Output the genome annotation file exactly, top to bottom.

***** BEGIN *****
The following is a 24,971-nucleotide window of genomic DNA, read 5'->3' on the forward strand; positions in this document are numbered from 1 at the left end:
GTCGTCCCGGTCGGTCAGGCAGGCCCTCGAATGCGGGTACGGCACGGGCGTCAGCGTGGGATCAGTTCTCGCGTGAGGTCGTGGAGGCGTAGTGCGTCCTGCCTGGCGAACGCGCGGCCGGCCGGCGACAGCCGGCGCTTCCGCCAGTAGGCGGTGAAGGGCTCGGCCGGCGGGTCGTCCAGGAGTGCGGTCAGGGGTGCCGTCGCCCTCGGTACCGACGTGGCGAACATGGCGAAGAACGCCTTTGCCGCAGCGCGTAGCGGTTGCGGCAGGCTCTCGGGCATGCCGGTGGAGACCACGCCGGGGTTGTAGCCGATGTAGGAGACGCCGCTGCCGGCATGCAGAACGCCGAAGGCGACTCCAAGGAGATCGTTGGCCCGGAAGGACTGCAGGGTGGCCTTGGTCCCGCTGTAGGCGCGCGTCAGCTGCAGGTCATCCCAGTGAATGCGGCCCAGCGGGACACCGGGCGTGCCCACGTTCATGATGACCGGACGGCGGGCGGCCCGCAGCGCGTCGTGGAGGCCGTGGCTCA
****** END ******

The following is a 24,971-nucleotide window of genomic DNA, read 5'->3' on the forward strand; positions in this document are numbered from 1 at the left end:
GTCGTCCCGGTCGGTCAGGCAGGCCCTCGAATGCGGGTACGGCACGGGCGTCAGCGTGGGATCAGTTCTCGCGTGAGGTCGTGGAGGCGTAGTGCGTCCTGCCTGGCGAACGCGCGGCCGGCCGGCGACAGCCGGCGCTTCCGCCAGTAGGCGGTGAAGGGCTCGGCCGGCGGGTCGTCCAGGAGTGCGGTCAGGGGTGCCGTCGCCCTCGGTACCGACGTGGCGAACATGGCGAAGAACGCCTTTGCCGCAGCGCGTAGCGGTTGCGGCAGGCTCTCGGGCATGCCGGTGGAGACCACGCCGGGGTTGTAGCCGATGTAGGAGACGCCGCTGCCGGCATGCAGAACGCCGAAGGCGACTCCAAGGAGATCGTTGGCCCGGAAGGACTGCAGGGTGGCCTTGGTCCCGCTGTAGGCGCGCGTCAGCTGCAGGTCATCCCAGTGAATGCGGCCCAGCGGGACACCGGGCGTGCCCACGTTCATGATGACCGGACGGCGGGCGGCCCGCAGCGCGTCGTGGAGGCCGTGGCTCA